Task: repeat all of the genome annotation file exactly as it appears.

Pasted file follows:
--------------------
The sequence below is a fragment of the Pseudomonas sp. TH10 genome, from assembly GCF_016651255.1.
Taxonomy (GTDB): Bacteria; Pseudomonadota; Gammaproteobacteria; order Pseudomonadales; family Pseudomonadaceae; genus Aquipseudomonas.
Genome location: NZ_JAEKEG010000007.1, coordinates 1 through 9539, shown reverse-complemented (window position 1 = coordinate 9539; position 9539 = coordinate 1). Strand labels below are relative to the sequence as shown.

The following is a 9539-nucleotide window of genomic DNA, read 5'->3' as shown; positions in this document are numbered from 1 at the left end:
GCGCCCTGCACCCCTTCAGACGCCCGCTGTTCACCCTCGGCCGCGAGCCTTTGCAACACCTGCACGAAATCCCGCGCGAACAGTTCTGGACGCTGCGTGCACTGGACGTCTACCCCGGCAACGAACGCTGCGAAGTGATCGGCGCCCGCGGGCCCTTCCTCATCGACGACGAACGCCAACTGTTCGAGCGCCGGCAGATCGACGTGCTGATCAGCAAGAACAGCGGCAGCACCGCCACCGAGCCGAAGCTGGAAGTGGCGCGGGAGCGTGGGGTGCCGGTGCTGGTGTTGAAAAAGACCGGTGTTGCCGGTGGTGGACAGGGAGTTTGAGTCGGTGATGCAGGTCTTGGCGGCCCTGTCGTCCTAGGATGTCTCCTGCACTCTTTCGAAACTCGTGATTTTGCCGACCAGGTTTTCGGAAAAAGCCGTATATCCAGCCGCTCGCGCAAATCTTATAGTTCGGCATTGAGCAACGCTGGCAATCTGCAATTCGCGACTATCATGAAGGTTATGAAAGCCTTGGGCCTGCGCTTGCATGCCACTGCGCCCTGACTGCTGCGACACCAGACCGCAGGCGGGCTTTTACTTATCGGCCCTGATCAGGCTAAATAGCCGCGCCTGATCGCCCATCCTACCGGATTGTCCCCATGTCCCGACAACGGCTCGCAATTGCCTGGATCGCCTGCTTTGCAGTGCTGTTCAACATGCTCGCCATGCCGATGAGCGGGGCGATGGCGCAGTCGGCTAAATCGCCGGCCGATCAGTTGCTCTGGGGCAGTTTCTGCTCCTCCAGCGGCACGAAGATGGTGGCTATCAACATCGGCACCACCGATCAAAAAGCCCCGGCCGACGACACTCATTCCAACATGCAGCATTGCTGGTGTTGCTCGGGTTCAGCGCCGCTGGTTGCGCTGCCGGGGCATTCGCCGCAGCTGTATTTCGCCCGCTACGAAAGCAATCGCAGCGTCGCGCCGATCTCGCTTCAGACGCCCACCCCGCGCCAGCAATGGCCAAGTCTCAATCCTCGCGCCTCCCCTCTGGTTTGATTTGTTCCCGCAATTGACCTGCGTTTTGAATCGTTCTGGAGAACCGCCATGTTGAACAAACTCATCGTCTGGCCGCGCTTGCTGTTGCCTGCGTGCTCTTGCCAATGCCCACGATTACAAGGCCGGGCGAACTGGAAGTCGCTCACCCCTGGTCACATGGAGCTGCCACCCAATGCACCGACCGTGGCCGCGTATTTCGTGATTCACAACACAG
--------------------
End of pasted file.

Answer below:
The sequence below is a fragment of the Pseudomonas sp. TH10 genome, from assembly GCF_016651255.1.
Taxonomy (GTDB): Bacteria; Pseudomonadota; Gammaproteobacteria; order Pseudomonadales; family Pseudomonadaceae; genus Aquipseudomonas.
Genome location: NZ_JAEKEG010000007.1, coordinates 1 through 9539, shown reverse-complemented (window position 1 = coordinate 9539; position 9539 = coordinate 1). Strand labels below are relative to the sequence as shown.

The following is a 9539-nucleotide window of genomic DNA, read 5'->3' as shown; positions in this document are numbered from 1 at the left end:
GCGCCCTGCACCCCTTCAGACGCCCGCTGTTCACCCTCGGCCGCGAGCCTTTGCAACACCTGCACGAAATCCCGCGCGAACAGTTCTGGACGCTGCGTGCACTGGACGTCTACCCCGGCAACGAACGCTGCGAAGTGATCGGCGCCCGCGGGCCCTTCCTCATCGACGACGAACGCCAACTGTTCGAGCGCCGGCAGATCGACGTGCTGATCAGCAAGAACAGCGGCAGCACCGCCACCGAGCCGAAGCTGGAAGTGGCGCGGGAGCGTGGGGTGCCGGTGCTGGTGTTGAAAAAGACCGGTGTTGCCGGTGGTGGACAGGGAGTTTGAGTCGGTGATGCAGGTCTTGGCGGCCCTGTCGTCCTAGGATGTCTCCTGCACTCTTTCGAAACTCGTGATTTTGCCGACCAGGTTTTCGGAAAAAGCCGTATATCCAGCCGCTCGCGCAAATCTTATAGTTCGGCATTGAGCAACGCTGGCAATCTGCAATTCGCGACTATCATGAAGGTTATGAAAGCCTTGGGCCTGCGCTTGCATGCCACTGCGCCCTGACTGCTGCGACACCAGACCGCAGGCGGGCTTTTACTTATCGGCCCTGATCAGGCTAAATAGCCGCGCCTGATCGCCCATCCTACCGGATTGTCCCCATGTCCCGACAACGGCTCGCAATTGCCTGGATCGCCTGCTTTGCAGTGCTGTTCAACATGCTCGCCATGCCGATGAGCGGGGCGATGGCGCAGTCGGCTAAATCGCCGGCCGATCAGTTGCTCTGGGGCAGTTTCTGCTCCTCCAGCGGCACGAAGATGGTGGCTATCAACATCGGCACCACCGATCAAAAAGCCCCGGCCGACGACACTCATTCCAACATGCAGCATTGCTGGTGTTGCTCGGGTTCAGCGCCGCTGGTTGCGCTGCCGGGGCATTCGCCGCAGCTGTATTTCGCCCGCTACGAAAGCAATCGCAGCGTCGCGCCGATCTCGCTTCAGACGCCCACCCCGCGCCAGCAATGGCCAAGTCTCAATCCTCGCGCCTCCCCTCTGGTTTGATTTGTTCCCGCAATTGACCTGCGTTTTGAATCGTTCTGGAGAACCGCCATGTTGAACAAACTCATCGTCTGGCCGCGCTTGCTGTTGCCTGCGTGCTCTTGCCAATGCCCACGATTACAAGGCCGGGCGAACTGGAAGTCGCTCACCCCTGGTCACATGGAGCTGCCACCCAATGCACCGACCGTGGCCGCGTATTTCGTGATTCACAACACAG